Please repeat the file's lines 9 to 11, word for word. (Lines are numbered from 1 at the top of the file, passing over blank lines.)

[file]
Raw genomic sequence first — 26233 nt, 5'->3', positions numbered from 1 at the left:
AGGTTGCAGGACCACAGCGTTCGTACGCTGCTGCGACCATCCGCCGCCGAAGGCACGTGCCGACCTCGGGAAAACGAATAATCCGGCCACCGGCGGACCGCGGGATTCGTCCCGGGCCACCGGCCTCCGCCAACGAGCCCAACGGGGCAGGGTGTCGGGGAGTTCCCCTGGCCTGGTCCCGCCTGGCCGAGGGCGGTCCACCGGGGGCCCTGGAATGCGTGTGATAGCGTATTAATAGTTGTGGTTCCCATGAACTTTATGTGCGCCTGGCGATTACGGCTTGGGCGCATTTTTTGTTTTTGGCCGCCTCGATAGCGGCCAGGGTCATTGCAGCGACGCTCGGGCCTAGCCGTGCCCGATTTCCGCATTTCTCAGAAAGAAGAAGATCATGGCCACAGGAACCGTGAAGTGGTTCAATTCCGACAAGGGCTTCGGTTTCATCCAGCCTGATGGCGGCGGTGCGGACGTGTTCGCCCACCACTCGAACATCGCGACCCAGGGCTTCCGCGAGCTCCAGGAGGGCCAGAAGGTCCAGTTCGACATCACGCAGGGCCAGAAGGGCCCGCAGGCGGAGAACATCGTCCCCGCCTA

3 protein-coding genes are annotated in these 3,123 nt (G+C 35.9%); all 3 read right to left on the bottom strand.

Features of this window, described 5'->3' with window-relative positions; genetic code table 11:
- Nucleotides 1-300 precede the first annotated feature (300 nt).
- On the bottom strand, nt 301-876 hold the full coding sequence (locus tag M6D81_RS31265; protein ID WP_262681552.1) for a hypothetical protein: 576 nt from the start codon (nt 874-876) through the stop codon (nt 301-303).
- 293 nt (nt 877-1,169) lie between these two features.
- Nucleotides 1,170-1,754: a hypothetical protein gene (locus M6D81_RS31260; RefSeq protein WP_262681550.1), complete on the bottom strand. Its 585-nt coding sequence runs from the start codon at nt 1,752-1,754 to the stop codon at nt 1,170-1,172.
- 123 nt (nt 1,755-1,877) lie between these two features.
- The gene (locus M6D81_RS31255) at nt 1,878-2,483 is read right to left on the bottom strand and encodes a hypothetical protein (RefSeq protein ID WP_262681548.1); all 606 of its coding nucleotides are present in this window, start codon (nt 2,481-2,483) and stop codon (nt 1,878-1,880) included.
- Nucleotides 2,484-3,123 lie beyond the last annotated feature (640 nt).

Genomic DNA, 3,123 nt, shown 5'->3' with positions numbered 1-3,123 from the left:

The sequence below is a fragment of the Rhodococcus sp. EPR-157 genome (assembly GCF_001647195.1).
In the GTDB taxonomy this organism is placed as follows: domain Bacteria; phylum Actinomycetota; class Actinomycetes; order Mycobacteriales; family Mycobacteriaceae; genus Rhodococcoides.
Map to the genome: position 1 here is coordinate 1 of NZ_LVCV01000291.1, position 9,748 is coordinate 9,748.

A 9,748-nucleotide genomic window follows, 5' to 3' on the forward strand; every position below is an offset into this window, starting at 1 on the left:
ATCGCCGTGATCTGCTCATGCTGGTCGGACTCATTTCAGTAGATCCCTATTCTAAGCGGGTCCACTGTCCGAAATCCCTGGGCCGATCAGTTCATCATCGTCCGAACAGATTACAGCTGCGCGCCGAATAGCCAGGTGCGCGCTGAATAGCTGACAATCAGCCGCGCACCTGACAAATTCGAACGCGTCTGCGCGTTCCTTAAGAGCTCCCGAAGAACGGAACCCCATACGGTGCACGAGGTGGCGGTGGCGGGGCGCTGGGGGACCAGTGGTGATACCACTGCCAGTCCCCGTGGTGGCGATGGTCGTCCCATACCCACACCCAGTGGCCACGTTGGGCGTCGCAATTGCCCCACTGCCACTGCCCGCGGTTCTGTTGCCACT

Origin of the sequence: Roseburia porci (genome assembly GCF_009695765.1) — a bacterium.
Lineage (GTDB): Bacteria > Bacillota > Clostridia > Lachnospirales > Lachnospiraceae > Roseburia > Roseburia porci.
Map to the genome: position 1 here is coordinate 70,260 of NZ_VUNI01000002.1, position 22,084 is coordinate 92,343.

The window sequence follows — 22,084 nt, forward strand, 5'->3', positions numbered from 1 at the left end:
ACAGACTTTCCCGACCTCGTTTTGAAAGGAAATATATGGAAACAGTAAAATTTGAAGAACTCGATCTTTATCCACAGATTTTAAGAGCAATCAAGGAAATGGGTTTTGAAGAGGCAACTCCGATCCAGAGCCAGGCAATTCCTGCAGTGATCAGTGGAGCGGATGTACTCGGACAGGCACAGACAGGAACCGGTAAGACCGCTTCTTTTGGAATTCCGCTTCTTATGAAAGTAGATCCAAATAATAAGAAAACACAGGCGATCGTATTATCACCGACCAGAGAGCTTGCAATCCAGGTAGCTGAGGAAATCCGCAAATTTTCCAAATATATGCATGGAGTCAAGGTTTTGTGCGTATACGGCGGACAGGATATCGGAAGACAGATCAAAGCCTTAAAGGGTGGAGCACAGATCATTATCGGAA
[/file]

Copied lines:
- 123 nt (nt 1,755-1,877) lie between these two features.
- The gene (locus M6D81_RS31255) at nt 1,878-2,483 is read right to left on the bottom strand and encodes a hypothetical protein (RefSeq protein ID WP_262681548.1); all 606 of its coding nucleotides are present in this window, start codon (nt 2,481-2,483) and stop codon (nt 1,878-1,880) included.
- Nucleotides 2,484-3,123 lie beyond the last annotated feature (640 nt).